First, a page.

[EAS] Why We Need Labs in Education

Peter J. Kindlmann pjk at design.eng.yale.edu
Sun Nov 5 22:37:48 EST 2006

Two items that affirm the importance of the tangible in successful 
design. The peril of engineering education based only on theory and 
simulation is the limited scope of the assumed models and those who 
propose their sufficiency.  --PJK

See also

(from INNOVATION, 11 October 2006)

       A core principle at IDEO, one of the nation's most influential design
firms, is creating something tangible as a launching pad for further
exploration and innovation. "It's not talking about what may be," says CEO
Tim Brown. "It's actually creating and building it." IDEO -- a dream come
true for the concerned parents of liberal arts majors everywhere -- employs
anthropologists, cognitive psychologists, sociologists and other
right-brain thinkers, to create, improve, or reimagine all manner of
products, services, work spaces, and business systems. Rapidly prototyping
rough ideas helped IDEO work on a new Crest toothpaste tube. The
traditional screw-on cap always gets gunked up with toothpaste, so IDEO
first suggested a pop-on, pop-off cap. But when designers watched people
use their rough prototypes, they noticed that users kept trying to unscrew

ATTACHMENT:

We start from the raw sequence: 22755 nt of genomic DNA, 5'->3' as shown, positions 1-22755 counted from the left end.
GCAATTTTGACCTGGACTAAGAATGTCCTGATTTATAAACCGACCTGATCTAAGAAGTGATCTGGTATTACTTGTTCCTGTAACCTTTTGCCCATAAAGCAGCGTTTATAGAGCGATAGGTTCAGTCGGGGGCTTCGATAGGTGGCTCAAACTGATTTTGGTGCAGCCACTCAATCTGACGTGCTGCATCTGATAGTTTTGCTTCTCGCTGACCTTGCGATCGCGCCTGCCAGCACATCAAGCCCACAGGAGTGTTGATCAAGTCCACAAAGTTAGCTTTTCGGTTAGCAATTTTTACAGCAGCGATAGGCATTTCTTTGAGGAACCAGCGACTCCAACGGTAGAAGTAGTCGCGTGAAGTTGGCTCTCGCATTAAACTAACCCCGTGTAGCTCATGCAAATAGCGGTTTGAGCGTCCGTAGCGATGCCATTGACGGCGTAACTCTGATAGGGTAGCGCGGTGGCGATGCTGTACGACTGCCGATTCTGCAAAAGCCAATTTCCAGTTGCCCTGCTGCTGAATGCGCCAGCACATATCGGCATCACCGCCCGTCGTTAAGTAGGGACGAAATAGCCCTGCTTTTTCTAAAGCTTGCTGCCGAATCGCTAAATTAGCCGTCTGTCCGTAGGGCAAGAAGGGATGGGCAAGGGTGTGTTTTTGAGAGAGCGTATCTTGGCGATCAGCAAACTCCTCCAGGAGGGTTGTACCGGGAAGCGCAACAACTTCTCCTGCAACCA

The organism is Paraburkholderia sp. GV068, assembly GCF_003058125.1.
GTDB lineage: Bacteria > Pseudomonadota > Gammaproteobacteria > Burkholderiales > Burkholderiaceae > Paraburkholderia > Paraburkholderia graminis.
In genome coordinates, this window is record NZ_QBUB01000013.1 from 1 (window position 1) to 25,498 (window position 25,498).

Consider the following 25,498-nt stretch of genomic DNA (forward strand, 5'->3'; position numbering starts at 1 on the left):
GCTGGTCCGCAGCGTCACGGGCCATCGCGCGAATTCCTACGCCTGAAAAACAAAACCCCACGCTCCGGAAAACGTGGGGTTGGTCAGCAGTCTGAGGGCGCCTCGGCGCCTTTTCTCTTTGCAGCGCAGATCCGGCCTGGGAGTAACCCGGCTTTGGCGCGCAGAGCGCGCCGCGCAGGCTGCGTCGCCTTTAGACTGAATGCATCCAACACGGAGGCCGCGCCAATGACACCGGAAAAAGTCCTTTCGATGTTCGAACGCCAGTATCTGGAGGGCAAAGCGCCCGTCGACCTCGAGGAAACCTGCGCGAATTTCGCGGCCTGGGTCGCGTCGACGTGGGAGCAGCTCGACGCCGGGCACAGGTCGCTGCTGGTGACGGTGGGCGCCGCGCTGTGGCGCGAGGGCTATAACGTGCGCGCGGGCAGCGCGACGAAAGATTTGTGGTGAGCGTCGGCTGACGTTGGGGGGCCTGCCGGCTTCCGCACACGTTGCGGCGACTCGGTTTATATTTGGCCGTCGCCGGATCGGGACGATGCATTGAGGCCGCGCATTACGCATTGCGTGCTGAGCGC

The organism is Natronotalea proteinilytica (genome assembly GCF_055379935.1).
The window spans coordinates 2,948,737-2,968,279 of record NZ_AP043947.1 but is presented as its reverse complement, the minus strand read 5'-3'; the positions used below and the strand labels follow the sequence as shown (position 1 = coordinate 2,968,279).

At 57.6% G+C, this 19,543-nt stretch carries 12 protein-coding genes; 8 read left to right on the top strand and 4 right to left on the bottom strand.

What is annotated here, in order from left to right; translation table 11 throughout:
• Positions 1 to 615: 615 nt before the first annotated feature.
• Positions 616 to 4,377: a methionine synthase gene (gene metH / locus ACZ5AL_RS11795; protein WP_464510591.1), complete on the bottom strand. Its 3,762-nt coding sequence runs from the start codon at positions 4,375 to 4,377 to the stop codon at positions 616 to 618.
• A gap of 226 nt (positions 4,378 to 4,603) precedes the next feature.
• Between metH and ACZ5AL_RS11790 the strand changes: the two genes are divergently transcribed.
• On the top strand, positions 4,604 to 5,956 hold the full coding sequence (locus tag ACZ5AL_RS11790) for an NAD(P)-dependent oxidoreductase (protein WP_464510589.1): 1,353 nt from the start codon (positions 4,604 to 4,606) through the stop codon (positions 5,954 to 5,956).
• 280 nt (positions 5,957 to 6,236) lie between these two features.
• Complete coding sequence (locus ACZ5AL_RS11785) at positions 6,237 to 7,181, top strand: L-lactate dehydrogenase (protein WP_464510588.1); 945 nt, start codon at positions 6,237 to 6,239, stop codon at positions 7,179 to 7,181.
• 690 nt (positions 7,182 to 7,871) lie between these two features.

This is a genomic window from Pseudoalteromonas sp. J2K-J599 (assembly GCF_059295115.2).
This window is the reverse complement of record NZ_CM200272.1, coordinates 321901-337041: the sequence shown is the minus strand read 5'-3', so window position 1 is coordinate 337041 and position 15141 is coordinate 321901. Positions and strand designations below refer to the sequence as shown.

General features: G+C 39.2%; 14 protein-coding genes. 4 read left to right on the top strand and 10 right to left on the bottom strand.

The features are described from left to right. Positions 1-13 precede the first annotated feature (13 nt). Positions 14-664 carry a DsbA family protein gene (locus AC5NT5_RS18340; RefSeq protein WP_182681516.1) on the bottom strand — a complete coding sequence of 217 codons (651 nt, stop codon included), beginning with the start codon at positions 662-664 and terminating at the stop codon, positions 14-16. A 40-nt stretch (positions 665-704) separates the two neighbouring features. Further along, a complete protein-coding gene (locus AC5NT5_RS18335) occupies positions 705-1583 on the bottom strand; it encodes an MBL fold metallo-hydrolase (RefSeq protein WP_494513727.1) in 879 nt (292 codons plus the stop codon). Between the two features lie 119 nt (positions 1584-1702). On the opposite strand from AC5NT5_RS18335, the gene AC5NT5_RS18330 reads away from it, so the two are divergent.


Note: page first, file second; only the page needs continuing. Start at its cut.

the cap, even after they were told how it worked. Breaking that
well-ingrained habit would probably be impossible, so designers came up
with a hybrid: a twist-off cap that had a short thread but would still be
easy to clean. Brown says, "The great value of prototyping quickly and
inexpensively is that you learn about the idea and make it better." IDEO GM
Tom Kelley adds, "The answer often lies with humans. When we tried to
redesign a supply chain, we didn't watch trucks -- we watched the workers."
(US News & World Report 24 Sep 2006)

       To attract more users to its Firefox browser, Mozilla's business
development team turned to Stanford University. Not the business school,
but the Hasso Plattner Institute of Design. A B-school class would have
focused on market size and used financial analysis to understand it. This
D-school class used "design thinking" instead. They began with consumers
and used ethnography, the latest management tool, to learn about them. The
power of this new approach to promote innovation and open up business
opportunities is attracting the attention of leading corporations. Design
has evolved from a narrow discipline dealing with the form and function of
products into a major new approach to developing business models. As
BusinessWeek recently put it, "If engineering, control and technology were
once the central tenets of business culture, then anthropology, creativity
and an obsession with consumers' unmet needs will inform the future." The
best design schools and programs are multidisciplinary. They combine
engineering, business, design, and social sciences. They team-teach using
groups of professors and outside professionals. And the students are
organized in groups to operate as teams. D-school grads often have both
extraordinary depth in a field and the breadth of knowledge to apply it.
Having all those parts embedded in one person's brain can put you over the
top in terms of the ability to innovate. (BusinessWeek 1 Oct 2006)

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